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All animals suffer, not just cows

By Zelda Pande
March 05, 2015 13:56 IST
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'I do not agree with what you eat, but I'll defend to death, at the cost of the animal's death unfortunately, your right to eat it.'

Banning beef, says Zelda Pande, is about imposing fundamentalism in everyday life.

A long-standing colleague has spent the last year faithfully visiting every restaurant across Mumbai, big or small, that serves beef steak.

His logic when I asked him last year: Modi's government is coming. Very soon we won't get to eat steak anymore.

While I was amused then at his logic, I could only be surprised by his foresight when I read, bemused, that beef can no longer be consumed in Maharashtra.

Being a vegetarian -- I am a seriously staunch animal lover and definitely not a proponent of Hindutva-style shakahari-ism -- I am caught in a conflict.

It makes scant difference to me if they stop slaughtering just cows. It is just one poor, luckless creature among many being brutally slaughtered in a bad system.

All animals suffer, not just cows. Think of those sad-looking chicken, being carried upside down, tied to bicycle handlebars, to the market for certain, inhumane, death.

More important is to examine, in these modern times, the manner in which an animal is allowed/not allowed to live his life and how he is slaughtered, whichever the species.

And to look at how livestock is being unhealthily (for humans), industrially reared purely for ingestion by the 'higher' species and as well as for providing us milk (the bhakts, too, please note), eggs and wool.

This pretence reverence for cows stems from no real honour or feelings for cows. Or they would first make sure that the cows tied up all over the place for people to worship and feed with a bundle of grass do not lead their day semi-strangulated on ropes one-foot long.

As an animal-wallah, and an average feeling human being, one finds it truly unbearable to read about violence, pain and any killing, of animals or people. We put them on the same scale, even if you may not understand.

Growing up vegetarian in an ignorant 1970s America, and then India, and having travelled to several countries across the world, I know how it feels to be -- mostly unconsciously and unknowingly -- discriminated against for being vegetarian.

Very few take the trouble to understand what a vegetarian can eat or are bothered to understand why someone is vegetarian or vegan.

You are just considered weird.

The minority that ought to be ignored.

The stupid unhealthy people who eat grass, ha, ha, hurt plants, should realise they need to eat chicken soup when they are sick or to have strength to play a sport, and are questioned over and over again -- till you feel like screaming -- on why they eat eggs, wear leather or what they would do on a deserted island with their dog/goat/ bleh--.

Asked when they are going to 'convert'. Or jokingly offered a ham sandwich. Childish stuff. Goddamit, it is my choice! Mind your own beeswax. I am sure you are peculiar in certain ways too, like I am.

Within my family and home I have taken on battles to establish that my way of life needs to be respected. I am not going to eat a curry or a biryani from which meat pieces are fished out. Or be expected to always provide for myself at a family gathering, because no one can be bothered to figure out what a vegetarian wants to eat.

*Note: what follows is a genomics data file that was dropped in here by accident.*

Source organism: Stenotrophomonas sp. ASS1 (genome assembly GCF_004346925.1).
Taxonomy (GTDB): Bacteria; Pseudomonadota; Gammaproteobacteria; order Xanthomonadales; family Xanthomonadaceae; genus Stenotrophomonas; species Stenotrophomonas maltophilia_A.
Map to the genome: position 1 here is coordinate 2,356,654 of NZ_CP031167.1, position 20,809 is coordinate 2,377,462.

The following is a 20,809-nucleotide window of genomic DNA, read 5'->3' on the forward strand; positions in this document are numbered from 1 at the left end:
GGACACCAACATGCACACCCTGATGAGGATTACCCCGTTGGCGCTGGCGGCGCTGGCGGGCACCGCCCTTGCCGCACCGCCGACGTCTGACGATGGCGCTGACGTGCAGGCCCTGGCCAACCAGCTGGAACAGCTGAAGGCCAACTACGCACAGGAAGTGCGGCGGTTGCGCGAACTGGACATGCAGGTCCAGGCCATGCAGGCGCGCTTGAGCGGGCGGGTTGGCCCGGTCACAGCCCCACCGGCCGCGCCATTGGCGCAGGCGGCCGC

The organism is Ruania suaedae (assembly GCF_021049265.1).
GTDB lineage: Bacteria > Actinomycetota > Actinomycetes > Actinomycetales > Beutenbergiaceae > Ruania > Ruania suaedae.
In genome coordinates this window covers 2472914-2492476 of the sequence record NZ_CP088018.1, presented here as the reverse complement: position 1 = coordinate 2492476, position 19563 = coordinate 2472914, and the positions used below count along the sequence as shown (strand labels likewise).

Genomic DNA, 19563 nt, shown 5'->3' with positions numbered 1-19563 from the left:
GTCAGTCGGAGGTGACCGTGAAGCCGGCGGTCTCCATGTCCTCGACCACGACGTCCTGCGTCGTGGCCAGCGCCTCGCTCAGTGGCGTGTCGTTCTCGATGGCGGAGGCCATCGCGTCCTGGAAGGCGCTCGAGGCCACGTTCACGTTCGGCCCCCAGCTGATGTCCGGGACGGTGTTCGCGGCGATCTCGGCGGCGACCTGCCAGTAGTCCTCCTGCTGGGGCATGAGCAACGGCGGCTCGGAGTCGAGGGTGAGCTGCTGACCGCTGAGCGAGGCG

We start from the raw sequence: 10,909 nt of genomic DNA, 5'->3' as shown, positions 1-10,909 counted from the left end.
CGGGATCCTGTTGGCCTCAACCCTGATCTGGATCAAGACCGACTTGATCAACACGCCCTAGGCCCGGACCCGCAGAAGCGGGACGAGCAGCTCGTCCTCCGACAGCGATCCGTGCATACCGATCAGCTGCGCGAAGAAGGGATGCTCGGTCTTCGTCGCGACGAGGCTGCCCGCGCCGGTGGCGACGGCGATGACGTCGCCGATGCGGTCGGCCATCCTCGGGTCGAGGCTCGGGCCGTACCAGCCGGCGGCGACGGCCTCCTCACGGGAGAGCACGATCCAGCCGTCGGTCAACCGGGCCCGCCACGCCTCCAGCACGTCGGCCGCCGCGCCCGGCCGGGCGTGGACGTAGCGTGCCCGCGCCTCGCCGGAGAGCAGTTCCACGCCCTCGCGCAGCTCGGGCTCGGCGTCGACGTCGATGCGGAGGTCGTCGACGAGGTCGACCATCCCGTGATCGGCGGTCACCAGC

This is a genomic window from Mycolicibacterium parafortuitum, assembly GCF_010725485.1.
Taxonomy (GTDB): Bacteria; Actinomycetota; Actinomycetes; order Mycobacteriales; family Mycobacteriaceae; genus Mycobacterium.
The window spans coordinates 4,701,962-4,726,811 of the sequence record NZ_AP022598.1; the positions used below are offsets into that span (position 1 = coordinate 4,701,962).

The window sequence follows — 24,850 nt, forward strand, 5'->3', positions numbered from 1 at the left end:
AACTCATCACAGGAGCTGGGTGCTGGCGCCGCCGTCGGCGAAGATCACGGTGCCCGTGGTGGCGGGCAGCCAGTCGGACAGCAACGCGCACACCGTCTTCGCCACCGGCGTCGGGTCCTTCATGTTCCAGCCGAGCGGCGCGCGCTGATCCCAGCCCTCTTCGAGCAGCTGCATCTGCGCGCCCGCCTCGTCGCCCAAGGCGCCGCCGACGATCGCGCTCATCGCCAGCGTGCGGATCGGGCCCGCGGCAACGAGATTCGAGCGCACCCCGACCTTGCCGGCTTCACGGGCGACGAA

Respecting another's way of life is a key principle here.

I would like you to respect my way of life.

In turn, I need to respect your way of life.

We need to respect each's life choices.

I won't convert you. And you don't convert me.

While I would like the cost to animals and the price these creatures have to pay, for being objects of consumption, across the planet to decrease, I know as a vegetarian I need to respect the meat-eater's way of life too, whether I like it or not.

That is why banning beef is wrong.

Simply, and quite obviously, neither can a majority nor a minority impose rules on either one. It is a matter of rights.

I do not agree with what you eat, but I'll defend to death, at the cost of the animal's death unfortunately, your right to eat it.

If I want my vegetarian rights guaranteed, in turn I must guarantee your non-veggie ones.

Just because I am vegetarian, it does not mean I weighed in on a decision by the President of a country of one billion plus and the chief minister of a state to come up with this kind of illogical ban that affects a considerable population of people.

It is very much like the fact that all Hindus today have to pay the price for their few co-religionists who have hijacked a temperate and mostly gentle philosophy, breathing fire, spreading hatred, trying to impose ditzy ideas, promoting cultural imperialism; some of it strongly visible in the social media space.

So I am not for a ban on beef, even if I am a staunch vegetarian.

Finally, a beef ban is about imposing fundamentalism in everyday life.

Fundamentalism is the world's nastiest epidemic today. A deadly cancer for which there is no cure, it seems... Excessive patriotism. Excessive nationalism. Excessive jingoism. Excessive religion. Excessive racism. Excessive chest beating. Excessive me-ness. Excessive isms of all sorts..

The same fundamentalism that is causing untold human bloodshed -- be it the ISIS executions or the killing of young women of the 'wrong' caste in Uttar Pradesh.

So, dear Maharashtra government, kindly govern the state, give us good roads, transport, slum housing and toilets, water, illness and garbage free environments.

Don't waste your time on fundamentalism. And pettiness.

Image: Chicken being transported to their death in Kolkata. Photograph: Rupak De Chowdhuri/Reuters

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